1887

n South African Journal on Human Rights - The long march to binding obligations of transnational corporations in International Human Rights Law

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Abstract

States are no longer the sole source of human rights violations. In the context of increasing economic globalisation, non-state actors - particularly transnational corporations (TNCs) - have assumed enormous powers which were once considered to fall within the exclusive preserve of the state. As a result, it has become increasingly difficult for states to regulate and control these actors to ensure that they do not commit human rights violations or that they are held accountable for those violations. The UN Norms on the Responsibilities of Transnational Corporations and Other Business Enterprises with regard to Human Rights (UN Norms) adopted in 2003 by the UN Sub-Commission for the Protection and Promotion of Human Rights are the most significant step the international community has taken towards developing binding human rights standards for TNCs. Development of the UN Norms was motivated by the need to fill the vacuum created by lapses in the operation of the doctrine of state responsibility and gaps in the implementation of voluntary corporate guidelines or codes. Relying on the experience of earlier efforts to develop human rights standards for corporations and their effectiveness, this article argues that the idea of human rights would risk losing its vitality if the UN Norms were to be adopted by the UN General Assembly as a voluntary mechanism and without meaningful enforcement mechanisms.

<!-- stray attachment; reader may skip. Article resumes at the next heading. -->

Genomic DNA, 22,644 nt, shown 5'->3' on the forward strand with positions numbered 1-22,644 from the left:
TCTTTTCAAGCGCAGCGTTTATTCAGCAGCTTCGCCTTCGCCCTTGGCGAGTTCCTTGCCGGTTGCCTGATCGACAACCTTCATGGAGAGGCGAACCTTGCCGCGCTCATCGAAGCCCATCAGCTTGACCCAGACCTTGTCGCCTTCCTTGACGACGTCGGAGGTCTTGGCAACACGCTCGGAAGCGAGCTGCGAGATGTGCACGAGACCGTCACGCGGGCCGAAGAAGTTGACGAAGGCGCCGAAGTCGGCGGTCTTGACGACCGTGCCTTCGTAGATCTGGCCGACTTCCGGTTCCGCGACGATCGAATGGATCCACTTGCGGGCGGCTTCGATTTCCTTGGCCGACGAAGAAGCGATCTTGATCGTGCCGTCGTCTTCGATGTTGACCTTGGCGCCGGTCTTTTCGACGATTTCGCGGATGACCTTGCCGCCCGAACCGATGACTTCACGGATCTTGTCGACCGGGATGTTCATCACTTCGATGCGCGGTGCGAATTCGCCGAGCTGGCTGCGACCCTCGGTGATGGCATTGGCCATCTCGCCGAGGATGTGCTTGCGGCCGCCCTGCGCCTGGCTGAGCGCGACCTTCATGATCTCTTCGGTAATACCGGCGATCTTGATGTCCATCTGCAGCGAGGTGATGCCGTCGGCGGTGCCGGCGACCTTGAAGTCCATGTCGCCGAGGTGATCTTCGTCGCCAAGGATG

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/content/ju_sajhr/22/1/EJC53201
2006-01-01
2016-12-04
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